Mathematical modeling of solid cancer growth with angiogenesis.
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Thresholds of interacting parameters were obtained from the steady states analysis.The existence of two equilibrium points determine the strong dependency of dynamical trajectories on the initial conditions.Cancer can be settled in an organ if the following combination matches: better fitness of cancer cells, decrease in the efficiency of the repairing systems, increase in the capacity of sprouting from existing vascularization, and higher capacity of mounting up new vascularization.
Affiliation: UNICAMP - IMECC - DMA, Praça Sérgio Buarque de Holanda, Campinas, SP, Brazil. hyunyang@ime.unicamp.br
ABSTRACT
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Background: Cancer arises when within a single cell multiple malfunctions of control systems occur, which are, broadly, the system that promote cell growth and the system that protect against erratic growth. Additional systems within the cell must be corrupted so that a cancer cell, to form a mass of any real size, produces substances that promote the growth of new blood vessels. Multiple mutations are required before a normal cell can become a cancer cell by corruption of multiple growth-promoting systems. Methods: We develop a simple mathematical model to describe the solid cancer growth dynamics inducing angiogenesis in the absence of cancer controlling mechanisms. Results: The initial conditions supplied to the dynamical system consist of a perturbation in form of pulse: The origin of cancer cells from normal cells of an organ of human body. Thresholds of interacting parameters were obtained from the steady states analysis. The existence of two equilibrium points determine the strong dependency of dynamical trajectories on the initial conditions. The thresholds can be used to control cancer. Conclusions: Cancer can be settled in an organ if the following combination matches: better fitness of cancer cells, decrease in the efficiency of the repairing systems, increase in the capacity of sprouting from existing vascularization, and higher capacity of mounting up new vascularization. However, we show that cancer is rarely induced in organs (or tissues) displaying an efficient (numerically and functionally) reparative or regenerative mechanism. Related in: MedlinePlus |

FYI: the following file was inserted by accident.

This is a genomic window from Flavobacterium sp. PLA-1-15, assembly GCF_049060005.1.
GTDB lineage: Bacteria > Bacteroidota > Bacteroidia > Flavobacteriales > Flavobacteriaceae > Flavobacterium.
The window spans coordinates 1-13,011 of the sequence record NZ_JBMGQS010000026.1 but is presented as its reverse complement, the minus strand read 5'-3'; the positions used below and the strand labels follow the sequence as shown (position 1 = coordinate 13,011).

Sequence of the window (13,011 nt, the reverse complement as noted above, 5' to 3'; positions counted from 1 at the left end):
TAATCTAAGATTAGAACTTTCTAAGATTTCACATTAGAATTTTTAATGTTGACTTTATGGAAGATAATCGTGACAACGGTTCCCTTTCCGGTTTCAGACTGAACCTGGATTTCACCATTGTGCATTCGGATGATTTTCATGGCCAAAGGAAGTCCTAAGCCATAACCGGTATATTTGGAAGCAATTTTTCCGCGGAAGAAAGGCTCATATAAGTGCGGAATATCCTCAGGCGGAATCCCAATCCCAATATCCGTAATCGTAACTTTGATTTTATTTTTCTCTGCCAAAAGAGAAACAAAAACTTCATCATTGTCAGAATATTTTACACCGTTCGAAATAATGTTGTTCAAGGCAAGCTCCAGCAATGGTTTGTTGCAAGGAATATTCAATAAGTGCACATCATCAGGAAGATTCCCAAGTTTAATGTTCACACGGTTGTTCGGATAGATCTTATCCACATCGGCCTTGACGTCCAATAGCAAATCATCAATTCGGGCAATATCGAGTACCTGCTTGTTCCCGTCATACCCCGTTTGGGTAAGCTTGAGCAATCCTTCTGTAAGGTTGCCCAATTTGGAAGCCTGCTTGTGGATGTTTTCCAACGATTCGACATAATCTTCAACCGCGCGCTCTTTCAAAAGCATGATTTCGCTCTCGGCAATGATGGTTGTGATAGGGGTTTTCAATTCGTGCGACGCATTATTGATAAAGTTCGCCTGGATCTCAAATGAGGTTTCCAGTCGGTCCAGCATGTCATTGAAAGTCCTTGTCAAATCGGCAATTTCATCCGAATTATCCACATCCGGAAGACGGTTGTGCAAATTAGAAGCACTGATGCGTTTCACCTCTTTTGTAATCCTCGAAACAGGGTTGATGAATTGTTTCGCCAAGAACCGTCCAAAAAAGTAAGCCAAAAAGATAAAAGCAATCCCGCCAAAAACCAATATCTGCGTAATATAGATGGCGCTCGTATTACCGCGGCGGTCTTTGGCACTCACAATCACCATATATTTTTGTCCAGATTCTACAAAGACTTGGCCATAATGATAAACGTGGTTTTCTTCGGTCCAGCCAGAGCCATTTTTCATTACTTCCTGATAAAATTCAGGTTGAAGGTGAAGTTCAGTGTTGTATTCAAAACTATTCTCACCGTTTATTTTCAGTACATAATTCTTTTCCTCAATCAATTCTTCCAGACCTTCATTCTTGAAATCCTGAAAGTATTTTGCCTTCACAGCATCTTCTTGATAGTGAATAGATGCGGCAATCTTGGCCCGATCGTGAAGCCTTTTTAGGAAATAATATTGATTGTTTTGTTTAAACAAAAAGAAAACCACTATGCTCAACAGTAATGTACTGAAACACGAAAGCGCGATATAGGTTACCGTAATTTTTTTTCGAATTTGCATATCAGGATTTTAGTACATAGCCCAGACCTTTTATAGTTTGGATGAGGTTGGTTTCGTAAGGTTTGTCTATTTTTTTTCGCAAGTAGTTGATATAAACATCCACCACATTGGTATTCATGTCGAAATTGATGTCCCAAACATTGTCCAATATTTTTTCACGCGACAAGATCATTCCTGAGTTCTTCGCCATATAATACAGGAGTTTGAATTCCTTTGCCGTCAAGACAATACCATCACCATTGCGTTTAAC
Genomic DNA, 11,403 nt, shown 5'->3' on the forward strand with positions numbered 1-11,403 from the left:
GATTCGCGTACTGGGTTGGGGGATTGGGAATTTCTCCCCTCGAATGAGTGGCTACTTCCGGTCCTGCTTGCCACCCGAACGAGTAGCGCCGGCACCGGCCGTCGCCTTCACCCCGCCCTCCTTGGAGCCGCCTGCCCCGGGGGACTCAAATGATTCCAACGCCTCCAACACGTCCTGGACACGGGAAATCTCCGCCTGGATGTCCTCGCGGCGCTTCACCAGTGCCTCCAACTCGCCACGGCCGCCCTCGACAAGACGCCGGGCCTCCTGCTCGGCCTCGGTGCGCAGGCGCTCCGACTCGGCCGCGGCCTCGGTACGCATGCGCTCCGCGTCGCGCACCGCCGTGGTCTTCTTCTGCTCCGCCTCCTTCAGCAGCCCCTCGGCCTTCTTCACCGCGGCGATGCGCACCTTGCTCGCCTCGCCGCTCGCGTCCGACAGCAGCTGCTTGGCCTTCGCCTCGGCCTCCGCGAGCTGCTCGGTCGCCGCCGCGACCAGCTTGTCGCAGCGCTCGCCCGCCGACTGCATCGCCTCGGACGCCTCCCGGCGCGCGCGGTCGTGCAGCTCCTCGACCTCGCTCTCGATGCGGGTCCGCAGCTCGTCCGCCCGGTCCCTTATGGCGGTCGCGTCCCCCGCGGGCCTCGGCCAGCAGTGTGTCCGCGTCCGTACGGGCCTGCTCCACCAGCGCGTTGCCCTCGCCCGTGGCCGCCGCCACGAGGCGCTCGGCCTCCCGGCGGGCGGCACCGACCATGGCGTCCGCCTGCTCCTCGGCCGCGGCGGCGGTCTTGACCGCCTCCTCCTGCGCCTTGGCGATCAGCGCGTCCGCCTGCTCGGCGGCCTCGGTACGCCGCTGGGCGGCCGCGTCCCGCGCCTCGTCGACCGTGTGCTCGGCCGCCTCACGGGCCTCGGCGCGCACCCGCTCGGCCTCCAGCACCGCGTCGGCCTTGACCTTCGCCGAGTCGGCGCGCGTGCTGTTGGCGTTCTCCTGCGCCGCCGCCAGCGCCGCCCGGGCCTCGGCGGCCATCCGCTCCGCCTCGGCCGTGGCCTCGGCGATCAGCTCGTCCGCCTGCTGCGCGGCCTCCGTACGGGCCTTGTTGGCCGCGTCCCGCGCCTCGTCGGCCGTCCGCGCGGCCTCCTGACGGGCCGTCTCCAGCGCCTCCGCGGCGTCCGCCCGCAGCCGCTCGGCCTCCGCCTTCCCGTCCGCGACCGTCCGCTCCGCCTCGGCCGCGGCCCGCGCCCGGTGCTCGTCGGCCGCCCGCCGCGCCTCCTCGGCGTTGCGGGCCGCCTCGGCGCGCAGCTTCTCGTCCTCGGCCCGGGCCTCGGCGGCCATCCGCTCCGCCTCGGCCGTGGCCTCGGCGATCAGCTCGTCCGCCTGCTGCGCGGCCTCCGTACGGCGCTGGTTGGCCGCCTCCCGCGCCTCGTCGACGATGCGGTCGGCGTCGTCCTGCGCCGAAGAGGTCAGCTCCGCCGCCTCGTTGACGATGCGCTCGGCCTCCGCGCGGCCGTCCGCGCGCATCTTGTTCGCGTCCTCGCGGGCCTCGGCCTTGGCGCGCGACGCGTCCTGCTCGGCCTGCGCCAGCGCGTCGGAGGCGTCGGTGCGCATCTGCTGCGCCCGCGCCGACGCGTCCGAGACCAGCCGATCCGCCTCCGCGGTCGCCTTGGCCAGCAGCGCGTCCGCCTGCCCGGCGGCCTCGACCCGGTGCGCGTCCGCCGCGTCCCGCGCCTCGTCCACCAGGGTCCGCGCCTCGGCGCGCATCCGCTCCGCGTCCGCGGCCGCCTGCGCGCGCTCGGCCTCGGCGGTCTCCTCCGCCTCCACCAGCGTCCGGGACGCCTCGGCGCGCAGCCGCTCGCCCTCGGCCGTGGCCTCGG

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Mentions: Let us vary β1 and compute the corresponding equilibrium value using equation (5). As shown in Figure 2, we have two positive solutions: small, T<, and big, T>. Substituting this solution into equation (4), we obtain the coordinates of the non-trivial equilibrium point . In Figure 3 we show the coordinates of the equilibrium points (a) and (b). In (b) we also show the curves of TC and Tg, which intercept the curve of big solution T>. When T>= TC, which occurs at , we have , at which the big non-trivial disappears and arises an another equilibrium , with and other coordinates given by equation (9), which has fixed value for . Coordinates of are same for all . Mathematically, there is another value of β1, which does not change the existing equilibrium point , at which we have T>= Tg, that is, . At this value we have Ā = 0, with . |
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Affiliation: UNICAMP - IMECC - DMA, Praça Sérgio Buarque de Holanda, Campinas, SP, Brazil. hyunyang@ime.unicamp.br
Background: Cancer arises when within a single cell multiple malfunctions of control systems occur, which are, broadly, the system that promote cell growth and the system that protect against erratic growth. Additional systems within the cell must be corrupted so that a cancer cell, to form a mass of any real size, produces substances that promote the growth of new blood vessels. Multiple mutations are required before a normal cell can become a cancer cell by corruption of multiple growth-promoting systems.
Methods: We develop a simple mathematical model to describe the solid cancer growth dynamics inducing angiogenesis in the absence of cancer controlling mechanisms.
Results: The initial conditions supplied to the dynamical system consist of a perturbation in form of pulse: The origin of cancer cells from normal cells of an organ of human body. Thresholds of interacting parameters were obtained from the steady states analysis. The existence of two equilibrium points determine the strong dependency of dynamical trajectories on the initial conditions. The thresholds can be used to control cancer.
Conclusions: Cancer can be settled in an organ if the following combination matches: better fitness of cancer cells, decrease in the efficiency of the repairing systems, increase in the capacity of sprouting from existing vascularization, and higher capacity of mounting up new vascularization. However, we show that cancer is rarely induced in organs (or tissues) displaying an efficient (numerically and functionally) reparative or regenerative mechanism.